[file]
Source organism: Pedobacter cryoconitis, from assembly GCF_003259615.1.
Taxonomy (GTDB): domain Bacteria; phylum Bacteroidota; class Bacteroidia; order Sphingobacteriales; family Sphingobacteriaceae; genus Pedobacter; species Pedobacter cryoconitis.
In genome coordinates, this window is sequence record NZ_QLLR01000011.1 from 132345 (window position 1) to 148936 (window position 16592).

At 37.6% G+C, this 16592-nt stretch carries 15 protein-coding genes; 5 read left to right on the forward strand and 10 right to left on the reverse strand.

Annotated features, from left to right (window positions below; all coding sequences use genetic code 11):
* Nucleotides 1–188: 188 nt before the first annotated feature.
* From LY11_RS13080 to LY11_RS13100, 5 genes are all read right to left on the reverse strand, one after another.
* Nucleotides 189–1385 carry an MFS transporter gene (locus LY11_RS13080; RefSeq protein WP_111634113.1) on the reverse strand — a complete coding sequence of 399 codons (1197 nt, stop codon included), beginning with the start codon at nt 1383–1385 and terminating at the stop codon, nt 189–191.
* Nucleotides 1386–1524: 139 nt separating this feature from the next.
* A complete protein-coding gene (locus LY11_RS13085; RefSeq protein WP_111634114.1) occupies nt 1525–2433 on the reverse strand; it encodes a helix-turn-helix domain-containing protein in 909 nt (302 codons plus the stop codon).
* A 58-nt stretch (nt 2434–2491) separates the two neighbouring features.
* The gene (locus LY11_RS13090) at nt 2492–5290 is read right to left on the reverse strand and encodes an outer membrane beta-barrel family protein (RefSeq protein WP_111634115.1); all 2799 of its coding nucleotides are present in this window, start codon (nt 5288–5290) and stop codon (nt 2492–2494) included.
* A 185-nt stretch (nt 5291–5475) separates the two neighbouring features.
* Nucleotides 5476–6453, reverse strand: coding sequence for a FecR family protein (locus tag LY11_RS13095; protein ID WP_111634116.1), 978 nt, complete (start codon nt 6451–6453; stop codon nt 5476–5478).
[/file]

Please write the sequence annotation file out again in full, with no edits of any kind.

Source organism: Pedobacter cryoconitis, from assembly GCF_003259615.1.
Taxonomy (GTDB): domain Bacteria; phylum Bacteroidota; class Bacteroidia; order Sphingobacteriales; family Sphingobacteriaceae; genus Pedobacter; species Pedobacter cryoconitis.
In genome coordinates, this window is sequence record NZ_QLLR01000011.1 from 132345 (window position 1) to 148936 (window position 16592).

At 37.6% G+C, this 16592-nt stretch carries 15 protein-coding genes; 5 read left to right on the forward strand and 10 right to left on the reverse strand.

Annotated features, from left to right (window positions below; all coding sequences use genetic code 11):
* Nucleotides 1–188: 188 nt before the first annotated feature.
* From LY11_RS13080 to LY11_RS13100, 5 genes are all read right to left on the reverse strand, one after another.
* Nucleotides 189–1385 carry an MFS transporter gene (locus LY11_RS13080; RefSeq protein WP_111634113.1) on the reverse strand — a complete coding sequence of 399 codons (1197 nt, stop codon included), beginning with the start codon at nt 1383–1385 and terminating at the stop codon, nt 189–191.
* Nucleotides 1386–1524: 139 nt separating this feature from the next.
* A complete protein-coding gene (locus LY11_RS13085; RefSeq protein WP_111634114.1) occupies nt 1525–2433 on the reverse strand; it encodes a helix-turn-helix domain-containing protein in 909 nt (302 codons plus the stop codon).
* A 58-nt stretch (nt 2434–2491) separates the two neighbouring features.
* The gene (locus LY11_RS13090) at nt 2492–5290 is read right to left on the reverse strand and encodes an outer membrane beta-barrel family protein (RefSeq protein WP_111634115.1); all 2799 of its coding nucleotides are present in this window, start codon (nt 5288–5290) and stop codon (nt 2492–2494) included.
* A 185-nt stretch (nt 5291–5475) separates the two neighbouring features.
* Nucleotides 5476–6453, reverse strand: coding sequence for a FecR family protein (locus tag LY11_RS13095; protein ID WP_111634116.1), 978 nt, complete (start codon nt 6451–6453; stop codon nt 5476–5478).